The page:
The share of heart transplant recipients who survived was comparable between those whose heart donor had used drugs and those whose donor hadn’t, the researchers found.
For example, after one year, 90 percent of heart transplant recipients whose donors used opioids had survived.
After five years, 77 percent had survived, and after ten years, 60 percent had survived. The rates were similar for other drug types and non-drug users.
The researchers even found similar survival rates for transplant recipients whose heart donors had used five or more illicit drugs.
‘We thought that illicit drugs like cocaine or methamphetamine, which can lead to heart attacks, would prove to be dangerous,’ Baran said.
‘However, we were wrong. We should not reject a heart from a donor just because they used one or more illicit drugs.’
In the second study, published in the Journal of the American Heart Association, researchers from the University of Wisconsin-Madison compared survival data from multiple-year spans.
They used the same anonymous records as the previous study, but examined survival rates for heart transplant recipients whose donors died from a drug overdose or had hepatitis C.
The groups found that heart transplant recipients had similar survival rates regardless of the drug use of their heart donors (file image)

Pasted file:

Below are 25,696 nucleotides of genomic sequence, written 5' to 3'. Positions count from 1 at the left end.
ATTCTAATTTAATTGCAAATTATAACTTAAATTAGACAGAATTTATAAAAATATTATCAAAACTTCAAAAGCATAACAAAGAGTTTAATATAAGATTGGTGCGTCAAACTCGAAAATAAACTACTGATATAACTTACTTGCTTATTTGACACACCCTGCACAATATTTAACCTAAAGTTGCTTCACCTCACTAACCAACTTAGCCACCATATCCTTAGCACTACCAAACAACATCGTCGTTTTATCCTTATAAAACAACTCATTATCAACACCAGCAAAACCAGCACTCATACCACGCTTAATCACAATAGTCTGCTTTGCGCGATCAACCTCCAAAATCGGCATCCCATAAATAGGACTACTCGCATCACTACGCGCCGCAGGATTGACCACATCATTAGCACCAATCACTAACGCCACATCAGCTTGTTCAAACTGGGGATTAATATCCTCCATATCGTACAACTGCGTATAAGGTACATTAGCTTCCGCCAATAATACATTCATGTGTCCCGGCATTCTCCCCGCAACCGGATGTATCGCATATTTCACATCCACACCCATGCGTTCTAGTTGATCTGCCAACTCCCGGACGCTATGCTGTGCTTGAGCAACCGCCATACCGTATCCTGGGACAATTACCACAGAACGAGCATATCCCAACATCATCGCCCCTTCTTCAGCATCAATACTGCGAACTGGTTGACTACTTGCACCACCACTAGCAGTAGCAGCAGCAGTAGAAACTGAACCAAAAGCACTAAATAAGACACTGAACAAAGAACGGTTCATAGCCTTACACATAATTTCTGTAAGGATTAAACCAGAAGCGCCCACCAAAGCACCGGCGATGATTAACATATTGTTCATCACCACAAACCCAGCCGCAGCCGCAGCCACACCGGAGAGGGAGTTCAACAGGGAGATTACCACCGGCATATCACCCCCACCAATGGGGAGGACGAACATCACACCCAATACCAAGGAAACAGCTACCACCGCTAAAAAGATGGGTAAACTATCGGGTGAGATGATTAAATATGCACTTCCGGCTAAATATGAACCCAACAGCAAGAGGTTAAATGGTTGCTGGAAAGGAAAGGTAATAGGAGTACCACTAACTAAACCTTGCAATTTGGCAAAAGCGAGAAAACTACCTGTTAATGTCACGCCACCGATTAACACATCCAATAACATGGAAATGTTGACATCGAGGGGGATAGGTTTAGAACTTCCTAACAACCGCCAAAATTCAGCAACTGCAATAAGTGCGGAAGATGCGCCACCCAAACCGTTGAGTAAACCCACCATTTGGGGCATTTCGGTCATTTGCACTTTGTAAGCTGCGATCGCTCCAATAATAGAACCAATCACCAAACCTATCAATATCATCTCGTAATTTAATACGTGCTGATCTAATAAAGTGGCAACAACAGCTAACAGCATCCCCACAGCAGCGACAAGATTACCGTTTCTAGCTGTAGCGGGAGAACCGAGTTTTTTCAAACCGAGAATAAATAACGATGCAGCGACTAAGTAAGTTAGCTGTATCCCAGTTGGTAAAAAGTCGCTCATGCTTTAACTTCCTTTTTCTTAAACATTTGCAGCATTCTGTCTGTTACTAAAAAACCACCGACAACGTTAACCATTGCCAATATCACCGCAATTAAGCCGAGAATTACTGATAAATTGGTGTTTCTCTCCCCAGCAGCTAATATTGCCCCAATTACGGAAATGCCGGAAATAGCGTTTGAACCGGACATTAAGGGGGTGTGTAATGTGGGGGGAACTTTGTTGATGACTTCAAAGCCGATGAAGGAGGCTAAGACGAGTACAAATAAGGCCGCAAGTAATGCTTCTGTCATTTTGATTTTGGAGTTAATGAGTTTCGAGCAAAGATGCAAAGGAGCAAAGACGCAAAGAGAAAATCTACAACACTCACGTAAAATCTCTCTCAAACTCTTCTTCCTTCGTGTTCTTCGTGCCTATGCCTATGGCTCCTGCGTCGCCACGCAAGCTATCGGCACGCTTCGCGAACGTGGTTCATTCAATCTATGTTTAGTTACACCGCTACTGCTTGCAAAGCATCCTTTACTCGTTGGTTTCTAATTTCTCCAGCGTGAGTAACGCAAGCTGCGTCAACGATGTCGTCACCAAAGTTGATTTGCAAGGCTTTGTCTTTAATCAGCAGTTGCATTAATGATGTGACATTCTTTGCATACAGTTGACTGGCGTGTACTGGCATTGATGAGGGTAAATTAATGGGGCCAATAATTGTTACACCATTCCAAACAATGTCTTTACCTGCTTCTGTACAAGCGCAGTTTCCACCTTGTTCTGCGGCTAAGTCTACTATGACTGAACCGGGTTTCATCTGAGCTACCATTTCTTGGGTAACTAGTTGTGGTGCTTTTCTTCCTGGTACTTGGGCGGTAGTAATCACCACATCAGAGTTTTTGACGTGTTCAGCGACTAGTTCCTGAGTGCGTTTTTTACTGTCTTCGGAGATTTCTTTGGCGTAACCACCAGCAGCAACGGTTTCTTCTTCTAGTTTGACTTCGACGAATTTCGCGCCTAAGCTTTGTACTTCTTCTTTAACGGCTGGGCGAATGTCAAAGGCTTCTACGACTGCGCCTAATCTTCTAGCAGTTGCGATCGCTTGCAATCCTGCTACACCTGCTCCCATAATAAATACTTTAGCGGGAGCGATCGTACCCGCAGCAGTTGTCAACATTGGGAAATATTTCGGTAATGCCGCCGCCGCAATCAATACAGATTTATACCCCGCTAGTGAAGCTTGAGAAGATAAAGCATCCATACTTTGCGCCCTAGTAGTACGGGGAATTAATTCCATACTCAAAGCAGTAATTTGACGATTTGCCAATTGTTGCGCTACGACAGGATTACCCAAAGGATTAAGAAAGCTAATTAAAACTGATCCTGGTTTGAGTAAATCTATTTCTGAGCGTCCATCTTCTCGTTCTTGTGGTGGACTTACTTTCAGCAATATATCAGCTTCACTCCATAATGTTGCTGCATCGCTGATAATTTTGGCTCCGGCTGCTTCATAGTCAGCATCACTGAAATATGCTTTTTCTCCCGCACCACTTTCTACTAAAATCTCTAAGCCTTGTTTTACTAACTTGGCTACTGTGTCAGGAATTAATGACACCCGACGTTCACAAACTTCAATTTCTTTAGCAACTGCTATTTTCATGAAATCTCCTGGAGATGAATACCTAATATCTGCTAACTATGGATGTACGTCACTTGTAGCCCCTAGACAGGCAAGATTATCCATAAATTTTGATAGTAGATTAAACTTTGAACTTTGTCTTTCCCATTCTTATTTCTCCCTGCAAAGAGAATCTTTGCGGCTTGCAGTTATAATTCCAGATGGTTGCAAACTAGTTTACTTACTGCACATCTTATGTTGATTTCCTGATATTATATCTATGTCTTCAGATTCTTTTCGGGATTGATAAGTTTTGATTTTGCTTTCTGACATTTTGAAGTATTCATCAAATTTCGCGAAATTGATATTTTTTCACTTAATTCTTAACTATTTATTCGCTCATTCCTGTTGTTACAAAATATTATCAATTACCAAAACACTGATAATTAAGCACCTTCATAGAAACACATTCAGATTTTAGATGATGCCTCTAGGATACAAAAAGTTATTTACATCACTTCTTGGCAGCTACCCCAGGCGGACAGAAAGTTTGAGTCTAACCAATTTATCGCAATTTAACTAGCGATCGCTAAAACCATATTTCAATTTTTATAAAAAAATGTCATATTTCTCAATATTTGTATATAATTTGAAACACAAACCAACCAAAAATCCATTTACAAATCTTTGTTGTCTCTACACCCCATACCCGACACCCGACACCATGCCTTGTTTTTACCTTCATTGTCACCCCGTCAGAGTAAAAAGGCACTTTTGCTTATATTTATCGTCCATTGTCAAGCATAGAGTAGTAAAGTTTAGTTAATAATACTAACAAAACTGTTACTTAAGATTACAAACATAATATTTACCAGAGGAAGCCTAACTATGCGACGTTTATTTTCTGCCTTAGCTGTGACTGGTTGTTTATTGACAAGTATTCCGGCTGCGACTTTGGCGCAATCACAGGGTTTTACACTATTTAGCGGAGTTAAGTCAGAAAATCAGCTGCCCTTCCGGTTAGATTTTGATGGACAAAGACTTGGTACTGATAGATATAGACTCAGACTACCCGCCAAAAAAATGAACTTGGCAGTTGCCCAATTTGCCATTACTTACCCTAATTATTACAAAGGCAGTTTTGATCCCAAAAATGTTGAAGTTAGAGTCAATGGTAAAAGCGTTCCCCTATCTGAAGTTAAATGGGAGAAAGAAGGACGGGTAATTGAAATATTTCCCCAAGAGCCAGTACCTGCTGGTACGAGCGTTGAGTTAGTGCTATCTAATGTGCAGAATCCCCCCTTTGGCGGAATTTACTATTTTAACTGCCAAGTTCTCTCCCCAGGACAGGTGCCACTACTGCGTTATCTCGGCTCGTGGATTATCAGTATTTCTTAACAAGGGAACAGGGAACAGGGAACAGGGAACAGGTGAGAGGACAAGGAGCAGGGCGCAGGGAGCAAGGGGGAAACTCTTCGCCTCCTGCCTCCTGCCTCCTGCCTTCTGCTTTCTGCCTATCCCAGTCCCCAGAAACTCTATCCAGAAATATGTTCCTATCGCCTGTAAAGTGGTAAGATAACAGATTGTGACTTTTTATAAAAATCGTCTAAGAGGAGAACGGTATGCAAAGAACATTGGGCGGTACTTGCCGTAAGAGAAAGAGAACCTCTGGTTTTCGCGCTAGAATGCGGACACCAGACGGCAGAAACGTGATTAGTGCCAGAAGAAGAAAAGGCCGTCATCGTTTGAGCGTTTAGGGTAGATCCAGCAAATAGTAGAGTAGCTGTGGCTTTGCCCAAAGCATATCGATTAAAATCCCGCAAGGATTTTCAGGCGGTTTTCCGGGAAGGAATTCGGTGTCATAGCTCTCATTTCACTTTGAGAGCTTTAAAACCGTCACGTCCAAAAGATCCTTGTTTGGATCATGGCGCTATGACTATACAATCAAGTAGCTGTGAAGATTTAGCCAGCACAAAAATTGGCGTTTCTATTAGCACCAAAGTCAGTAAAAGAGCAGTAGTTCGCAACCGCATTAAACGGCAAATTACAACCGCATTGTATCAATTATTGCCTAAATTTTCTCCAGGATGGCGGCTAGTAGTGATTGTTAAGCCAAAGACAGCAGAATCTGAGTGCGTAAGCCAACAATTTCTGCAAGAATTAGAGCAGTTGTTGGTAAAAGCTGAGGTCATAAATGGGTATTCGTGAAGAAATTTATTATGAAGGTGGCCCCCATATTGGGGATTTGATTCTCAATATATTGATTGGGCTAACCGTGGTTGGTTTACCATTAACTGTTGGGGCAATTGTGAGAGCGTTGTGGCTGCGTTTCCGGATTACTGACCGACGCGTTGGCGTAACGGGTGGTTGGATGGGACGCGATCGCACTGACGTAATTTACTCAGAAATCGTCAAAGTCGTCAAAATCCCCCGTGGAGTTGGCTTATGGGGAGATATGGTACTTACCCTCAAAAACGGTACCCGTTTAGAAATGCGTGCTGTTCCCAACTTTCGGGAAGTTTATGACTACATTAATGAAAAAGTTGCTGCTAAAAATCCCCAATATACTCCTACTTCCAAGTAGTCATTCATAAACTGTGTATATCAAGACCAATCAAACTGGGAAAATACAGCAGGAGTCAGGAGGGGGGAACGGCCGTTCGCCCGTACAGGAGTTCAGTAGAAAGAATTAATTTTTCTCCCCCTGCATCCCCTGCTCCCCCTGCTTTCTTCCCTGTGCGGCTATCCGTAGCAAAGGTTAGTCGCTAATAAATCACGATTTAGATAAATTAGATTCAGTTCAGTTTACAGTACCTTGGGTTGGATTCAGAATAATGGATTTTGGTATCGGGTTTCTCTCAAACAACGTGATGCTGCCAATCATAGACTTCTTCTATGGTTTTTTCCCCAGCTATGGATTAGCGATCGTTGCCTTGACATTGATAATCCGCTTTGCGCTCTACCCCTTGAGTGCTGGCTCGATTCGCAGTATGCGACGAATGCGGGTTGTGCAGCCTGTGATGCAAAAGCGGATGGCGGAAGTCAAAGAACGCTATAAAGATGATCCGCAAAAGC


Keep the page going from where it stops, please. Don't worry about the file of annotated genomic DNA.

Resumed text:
Hepatitis C is a viral infection in patients’ livers that spreads through the blood. It can be transmitted via a shared needle or an organ transplant from someone with the infection.
The infection can now be treated with antiviral drugs that make the disease manageable, however, leading the University of Wisconsin researchers to hypothesize that it is no longer a significant risk for transplant recipients.
The researchers compared organ donations between two periods, 2003 to 2007 and 2013 to 2017.
Donors in the later period were more likely to use illicit drugs and to have high blood pressure and diabetes, increasing hepatitis C risk.
But the risk of death among donation recipients in the later period, 2013 to 2017, was actually lower than the risk in the earlier period.
Patients who received an organ donation in 2013-2017 were 15 percent less likely to die one month after their transplant, compared to those recipients in 2003 to 2007.
A year later, the difference in mortality risk increased to 21 percent lower for recipients in the 2013-to-2017 group.
‘We hope that patients who are awaiting transplants are encouraged to accept hearts from donors who had hepatitis C or who died due to a drug overdose, if their health care team finds the donor heart to be an appropriate match,’ said lead author Dr Ravi Dhingra, a medical professor at the University of Wisconsin/
Dhingra noted that ‘about 20 percent of patients on the heart transplant waiting list die while waiting to receive a transplant or become too sick to remain good transplant candidates.’
Donations from those who die from drug overdoses may help alleviate this waiting list.